In case you missed the news earlier this week, the Entertainment Software Association (or ESA for short) has once again shut down its annual Electronic Entertainment Expo, for the third year in a row. COVID is to blame once again, with the Omicron variant creating a startling rise in cases.
In its place, the ESA will once again host an all-digital event, which has been quite popular over the past couple of years. Though participating companies haven’t been announced yet, Nintendo and various third parties will likely be on board.
And that brings up an interesting question – should E3 come back at all in physical form? Sure, it drums up a great mantra with attendees when it comes to building hype for games, and allows for ample hands-on opportunity. But the show is actually more problematic than you might think.
Let’s look at the issues that have faced E3 over the years, and then figure if it’s worth bringing back at all.
Money Is an Issue, and It Shows
Over the years, E3 started out as a simple affair, with everything housed in one building – the Los Angeles Convention Center. Here, big developers could show off their games in the main hall, while smaller ones could showcase what they were doing in Kentia Hall.
But over the years, the show has changed – potentially for the worse. Kentia Hall has shuttered in favor of just showcasing in the main halls, and, eventually, it got to a point that, in 2007, the show saw a drastic change, becoming the E3 Media and Business Summit across various buildings in Santa Monica.
The show was a disaster, eventually leading to E3’s return to its original format in 2009. And while the show thrived for a bit, high prices for exhibit space began to take their toll on certain developers. During the final live event, a good amount of floor space in one of the major halls cost as high as $1 million – and maybe more, depending on how much room was needed.
As a result, companies began to pull out of E3 to do their own thing. Rockstar Games was first, opting for a small business suite at first before pulling the plug completely. Devolver Digital found it simpler to host a small developer space across the street from the Convention Center, complete with food trucks and a fun party vibe.
But the big ones eventually began to cost the ESA money. Electronic Arts pulled out in 2016 and hosted its own off-site event, EA Play, which it continues to regularly present; and Sony pulled out years later, even though it wasn’t hosting its PlayStation Experience event anymore.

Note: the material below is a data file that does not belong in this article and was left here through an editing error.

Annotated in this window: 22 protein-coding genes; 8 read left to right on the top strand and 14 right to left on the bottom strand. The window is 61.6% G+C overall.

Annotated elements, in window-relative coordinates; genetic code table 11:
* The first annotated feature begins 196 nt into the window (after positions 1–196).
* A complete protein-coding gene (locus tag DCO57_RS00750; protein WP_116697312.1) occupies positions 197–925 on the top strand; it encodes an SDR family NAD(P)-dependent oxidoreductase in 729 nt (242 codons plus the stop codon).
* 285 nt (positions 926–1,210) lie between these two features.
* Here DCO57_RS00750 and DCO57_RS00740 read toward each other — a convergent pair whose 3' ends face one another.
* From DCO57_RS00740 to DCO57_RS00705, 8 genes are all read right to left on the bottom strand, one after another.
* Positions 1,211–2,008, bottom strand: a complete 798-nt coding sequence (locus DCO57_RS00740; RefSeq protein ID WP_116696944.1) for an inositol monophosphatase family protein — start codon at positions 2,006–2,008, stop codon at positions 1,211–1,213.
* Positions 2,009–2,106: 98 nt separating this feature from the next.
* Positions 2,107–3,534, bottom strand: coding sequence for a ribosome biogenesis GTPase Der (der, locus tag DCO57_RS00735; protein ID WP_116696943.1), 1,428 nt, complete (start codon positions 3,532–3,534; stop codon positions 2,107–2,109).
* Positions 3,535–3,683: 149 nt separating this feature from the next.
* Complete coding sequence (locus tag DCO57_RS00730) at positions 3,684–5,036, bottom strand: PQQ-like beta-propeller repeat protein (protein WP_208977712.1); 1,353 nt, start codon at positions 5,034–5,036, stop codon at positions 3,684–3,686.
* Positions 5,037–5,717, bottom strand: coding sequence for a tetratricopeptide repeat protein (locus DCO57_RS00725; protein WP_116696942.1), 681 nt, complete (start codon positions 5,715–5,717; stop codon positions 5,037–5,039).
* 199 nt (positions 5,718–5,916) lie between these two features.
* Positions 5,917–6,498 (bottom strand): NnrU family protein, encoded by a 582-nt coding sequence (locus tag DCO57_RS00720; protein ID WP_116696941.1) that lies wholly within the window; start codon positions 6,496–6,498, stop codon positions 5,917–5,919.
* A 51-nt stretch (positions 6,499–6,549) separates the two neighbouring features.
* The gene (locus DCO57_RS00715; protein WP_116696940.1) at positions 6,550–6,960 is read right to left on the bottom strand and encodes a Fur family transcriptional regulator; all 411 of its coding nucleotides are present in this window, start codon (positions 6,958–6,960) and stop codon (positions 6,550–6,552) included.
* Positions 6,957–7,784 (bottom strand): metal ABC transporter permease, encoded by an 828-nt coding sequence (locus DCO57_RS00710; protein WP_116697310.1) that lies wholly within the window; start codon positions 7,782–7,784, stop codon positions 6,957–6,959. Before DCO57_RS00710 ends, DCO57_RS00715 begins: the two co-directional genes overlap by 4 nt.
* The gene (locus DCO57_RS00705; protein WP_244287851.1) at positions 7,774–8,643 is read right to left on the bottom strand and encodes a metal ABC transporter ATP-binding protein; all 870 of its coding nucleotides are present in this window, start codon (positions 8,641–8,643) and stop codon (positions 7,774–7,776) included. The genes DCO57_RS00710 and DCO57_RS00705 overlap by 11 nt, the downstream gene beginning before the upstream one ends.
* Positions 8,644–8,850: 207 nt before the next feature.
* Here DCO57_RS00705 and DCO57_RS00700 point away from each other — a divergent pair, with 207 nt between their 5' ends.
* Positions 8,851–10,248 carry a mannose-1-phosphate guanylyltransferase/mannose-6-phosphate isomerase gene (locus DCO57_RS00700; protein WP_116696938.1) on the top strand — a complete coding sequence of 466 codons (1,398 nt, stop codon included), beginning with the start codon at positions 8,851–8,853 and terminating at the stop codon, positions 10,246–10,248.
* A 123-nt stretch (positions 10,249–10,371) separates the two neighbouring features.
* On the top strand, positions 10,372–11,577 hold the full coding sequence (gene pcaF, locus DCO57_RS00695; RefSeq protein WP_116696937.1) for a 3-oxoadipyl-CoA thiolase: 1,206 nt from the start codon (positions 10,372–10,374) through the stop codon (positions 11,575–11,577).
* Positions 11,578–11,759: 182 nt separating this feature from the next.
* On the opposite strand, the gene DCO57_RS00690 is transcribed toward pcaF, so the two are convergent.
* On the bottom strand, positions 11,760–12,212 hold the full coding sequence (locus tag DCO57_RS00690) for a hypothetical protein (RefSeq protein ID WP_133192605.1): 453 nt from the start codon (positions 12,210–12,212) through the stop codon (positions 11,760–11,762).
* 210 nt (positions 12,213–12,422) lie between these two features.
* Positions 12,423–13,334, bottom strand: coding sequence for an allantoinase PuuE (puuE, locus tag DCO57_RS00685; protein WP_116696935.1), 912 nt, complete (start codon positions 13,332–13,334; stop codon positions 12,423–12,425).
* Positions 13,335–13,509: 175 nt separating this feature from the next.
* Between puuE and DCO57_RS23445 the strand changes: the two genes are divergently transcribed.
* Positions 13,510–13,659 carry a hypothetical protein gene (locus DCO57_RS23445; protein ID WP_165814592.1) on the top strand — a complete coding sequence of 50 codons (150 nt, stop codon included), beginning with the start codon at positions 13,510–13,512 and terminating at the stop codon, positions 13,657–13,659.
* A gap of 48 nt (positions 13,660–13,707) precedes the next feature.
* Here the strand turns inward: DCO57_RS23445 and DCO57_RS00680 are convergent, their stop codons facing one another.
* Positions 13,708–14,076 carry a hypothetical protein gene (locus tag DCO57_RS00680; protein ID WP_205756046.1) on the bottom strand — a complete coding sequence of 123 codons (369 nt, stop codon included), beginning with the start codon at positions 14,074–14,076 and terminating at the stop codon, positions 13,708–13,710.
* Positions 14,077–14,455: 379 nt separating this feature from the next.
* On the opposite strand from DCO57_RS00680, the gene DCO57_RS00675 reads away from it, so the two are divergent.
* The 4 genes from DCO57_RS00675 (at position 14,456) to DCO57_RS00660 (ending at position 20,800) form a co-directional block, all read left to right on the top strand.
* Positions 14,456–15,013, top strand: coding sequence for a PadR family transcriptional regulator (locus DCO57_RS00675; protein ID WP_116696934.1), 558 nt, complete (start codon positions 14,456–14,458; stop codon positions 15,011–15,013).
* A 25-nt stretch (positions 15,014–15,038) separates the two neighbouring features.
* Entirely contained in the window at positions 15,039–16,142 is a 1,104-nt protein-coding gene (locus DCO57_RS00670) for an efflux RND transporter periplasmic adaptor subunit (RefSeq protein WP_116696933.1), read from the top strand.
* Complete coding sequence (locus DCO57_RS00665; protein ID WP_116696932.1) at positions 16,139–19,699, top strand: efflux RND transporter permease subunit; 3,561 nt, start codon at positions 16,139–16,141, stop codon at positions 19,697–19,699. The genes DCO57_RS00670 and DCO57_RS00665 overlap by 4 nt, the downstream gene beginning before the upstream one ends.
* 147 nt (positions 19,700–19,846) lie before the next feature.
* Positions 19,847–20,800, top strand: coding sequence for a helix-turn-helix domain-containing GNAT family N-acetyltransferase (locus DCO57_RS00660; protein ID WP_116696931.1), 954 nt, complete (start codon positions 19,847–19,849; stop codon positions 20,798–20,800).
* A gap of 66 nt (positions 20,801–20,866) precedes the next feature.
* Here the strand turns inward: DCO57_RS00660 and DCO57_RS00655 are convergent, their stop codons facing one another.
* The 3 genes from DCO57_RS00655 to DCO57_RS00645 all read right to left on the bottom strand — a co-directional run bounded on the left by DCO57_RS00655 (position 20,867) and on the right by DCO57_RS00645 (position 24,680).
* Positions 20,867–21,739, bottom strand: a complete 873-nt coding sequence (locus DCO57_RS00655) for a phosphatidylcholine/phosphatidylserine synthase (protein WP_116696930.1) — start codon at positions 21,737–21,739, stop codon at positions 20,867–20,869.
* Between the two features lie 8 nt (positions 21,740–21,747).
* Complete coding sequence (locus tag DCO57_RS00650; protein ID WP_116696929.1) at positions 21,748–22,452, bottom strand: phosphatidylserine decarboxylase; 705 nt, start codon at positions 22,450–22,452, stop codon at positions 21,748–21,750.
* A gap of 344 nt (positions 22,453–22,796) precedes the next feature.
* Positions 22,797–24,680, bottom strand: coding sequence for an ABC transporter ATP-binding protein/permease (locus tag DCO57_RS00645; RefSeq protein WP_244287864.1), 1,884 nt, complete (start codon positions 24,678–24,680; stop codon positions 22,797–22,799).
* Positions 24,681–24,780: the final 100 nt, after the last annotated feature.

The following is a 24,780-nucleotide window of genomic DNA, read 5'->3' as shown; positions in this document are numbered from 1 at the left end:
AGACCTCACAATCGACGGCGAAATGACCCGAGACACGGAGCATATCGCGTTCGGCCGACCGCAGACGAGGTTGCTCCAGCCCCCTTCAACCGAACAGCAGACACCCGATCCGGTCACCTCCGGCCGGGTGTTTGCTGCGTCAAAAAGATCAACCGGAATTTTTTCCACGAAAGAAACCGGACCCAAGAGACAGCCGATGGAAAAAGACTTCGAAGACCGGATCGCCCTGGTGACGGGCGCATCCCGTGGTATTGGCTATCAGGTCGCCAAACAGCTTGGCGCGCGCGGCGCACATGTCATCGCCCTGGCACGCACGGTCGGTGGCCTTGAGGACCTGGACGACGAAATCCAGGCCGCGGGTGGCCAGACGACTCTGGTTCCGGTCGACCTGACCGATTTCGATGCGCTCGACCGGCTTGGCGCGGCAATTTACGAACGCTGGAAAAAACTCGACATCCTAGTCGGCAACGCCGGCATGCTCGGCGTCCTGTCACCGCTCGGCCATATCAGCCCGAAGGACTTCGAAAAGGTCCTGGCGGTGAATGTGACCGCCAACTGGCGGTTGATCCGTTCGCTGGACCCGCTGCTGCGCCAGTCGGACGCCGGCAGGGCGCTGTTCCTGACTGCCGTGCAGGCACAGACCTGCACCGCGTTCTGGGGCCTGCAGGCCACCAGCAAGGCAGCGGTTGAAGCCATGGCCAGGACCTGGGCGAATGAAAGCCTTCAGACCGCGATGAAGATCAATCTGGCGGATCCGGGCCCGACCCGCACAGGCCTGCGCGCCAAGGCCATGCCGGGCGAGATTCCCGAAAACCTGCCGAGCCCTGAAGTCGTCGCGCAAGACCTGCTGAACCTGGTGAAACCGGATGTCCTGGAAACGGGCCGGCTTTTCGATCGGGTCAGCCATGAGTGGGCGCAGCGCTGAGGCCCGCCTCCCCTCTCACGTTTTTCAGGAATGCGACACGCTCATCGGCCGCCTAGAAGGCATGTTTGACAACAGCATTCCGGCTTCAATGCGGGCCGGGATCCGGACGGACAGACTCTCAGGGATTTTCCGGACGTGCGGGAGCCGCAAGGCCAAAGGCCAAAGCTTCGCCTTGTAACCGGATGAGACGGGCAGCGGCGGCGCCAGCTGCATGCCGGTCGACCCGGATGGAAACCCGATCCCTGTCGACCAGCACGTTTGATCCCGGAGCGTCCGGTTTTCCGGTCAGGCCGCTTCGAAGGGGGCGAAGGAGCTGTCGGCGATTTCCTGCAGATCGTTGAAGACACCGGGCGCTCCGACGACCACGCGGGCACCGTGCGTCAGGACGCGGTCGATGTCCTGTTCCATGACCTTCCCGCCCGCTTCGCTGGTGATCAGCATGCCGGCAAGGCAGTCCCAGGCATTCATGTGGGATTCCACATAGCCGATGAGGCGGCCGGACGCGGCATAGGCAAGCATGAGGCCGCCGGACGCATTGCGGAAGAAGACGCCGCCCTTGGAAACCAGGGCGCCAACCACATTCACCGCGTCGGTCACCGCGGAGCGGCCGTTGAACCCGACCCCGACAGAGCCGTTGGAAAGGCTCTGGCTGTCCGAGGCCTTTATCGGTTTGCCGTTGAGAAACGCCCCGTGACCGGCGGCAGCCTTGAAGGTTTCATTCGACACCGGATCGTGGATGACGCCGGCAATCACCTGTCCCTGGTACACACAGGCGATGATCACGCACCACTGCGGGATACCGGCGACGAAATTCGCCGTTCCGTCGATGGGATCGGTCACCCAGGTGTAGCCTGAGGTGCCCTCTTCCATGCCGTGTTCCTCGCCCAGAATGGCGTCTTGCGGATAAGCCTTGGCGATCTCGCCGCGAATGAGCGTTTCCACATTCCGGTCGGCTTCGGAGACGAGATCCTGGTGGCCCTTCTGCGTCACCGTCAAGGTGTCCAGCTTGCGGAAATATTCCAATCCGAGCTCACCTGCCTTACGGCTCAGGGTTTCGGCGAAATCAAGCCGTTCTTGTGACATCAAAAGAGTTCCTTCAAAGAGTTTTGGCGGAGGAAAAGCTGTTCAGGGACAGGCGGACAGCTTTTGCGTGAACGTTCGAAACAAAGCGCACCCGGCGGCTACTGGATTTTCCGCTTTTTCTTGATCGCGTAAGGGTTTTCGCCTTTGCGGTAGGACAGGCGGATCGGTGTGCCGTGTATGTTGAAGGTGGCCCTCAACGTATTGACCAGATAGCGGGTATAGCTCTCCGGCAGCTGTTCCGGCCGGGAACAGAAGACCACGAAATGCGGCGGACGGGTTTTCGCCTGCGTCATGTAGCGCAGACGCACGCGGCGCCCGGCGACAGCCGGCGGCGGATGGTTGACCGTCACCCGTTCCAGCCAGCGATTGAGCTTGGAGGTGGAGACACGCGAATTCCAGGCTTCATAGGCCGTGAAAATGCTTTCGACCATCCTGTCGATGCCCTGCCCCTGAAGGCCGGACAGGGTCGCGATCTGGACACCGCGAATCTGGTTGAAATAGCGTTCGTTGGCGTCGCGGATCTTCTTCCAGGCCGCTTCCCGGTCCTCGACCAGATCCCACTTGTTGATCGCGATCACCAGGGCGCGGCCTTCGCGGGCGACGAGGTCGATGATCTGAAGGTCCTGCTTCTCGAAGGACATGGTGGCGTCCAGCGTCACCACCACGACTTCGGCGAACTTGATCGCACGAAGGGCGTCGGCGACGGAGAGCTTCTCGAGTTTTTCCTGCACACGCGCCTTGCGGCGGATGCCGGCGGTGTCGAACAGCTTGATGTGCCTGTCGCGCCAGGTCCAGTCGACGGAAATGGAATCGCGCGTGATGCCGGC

Microsoft also cut back its event presence, opting to go with something at the Microsoft Theater next door while leaving its E3 space to its then-operating streaming service, Mixer. On a drastic note, the ESA opted to make E3 a public show, beginning with a smaller off-site event in 2016. But then it began letting the public onto the show floor in 2017, with 15,000 tickets available. While it led to more funds for the company, it added to E3’s woes, particularly from journalists and business type folks that struggled to get to the show floor.
The Future of E3…Or, At Least It Was
The ESA faced a major crisis in 2019, when the information of over 6,000 attendees managed to leak online. This led to a number of people being harassed, or their data becoming available for all to use at their free will. The company opted to bump up their security to resolve the matter, but the damage was already done.
To make up for these errors, the ESA started forming a plan to revamp E3 into a much “livelier” event, one deemed as a “fan, media, and influencer festival.” It promised to use “queuertainment” during the event, a method used at various Disney theme parks. While some streamers found interest in the plan, long-time attendees – including some burned by what occurred during the data leak – were very skeptical. Geoff Keighley, a producer for GameTrailers and a long-time attendee for the show, opted to skip out for the first time in 25 years upon hearing this, opting to do his own thing instead. (That would end up being the Summer Game Fest, which will once again make its return this year.)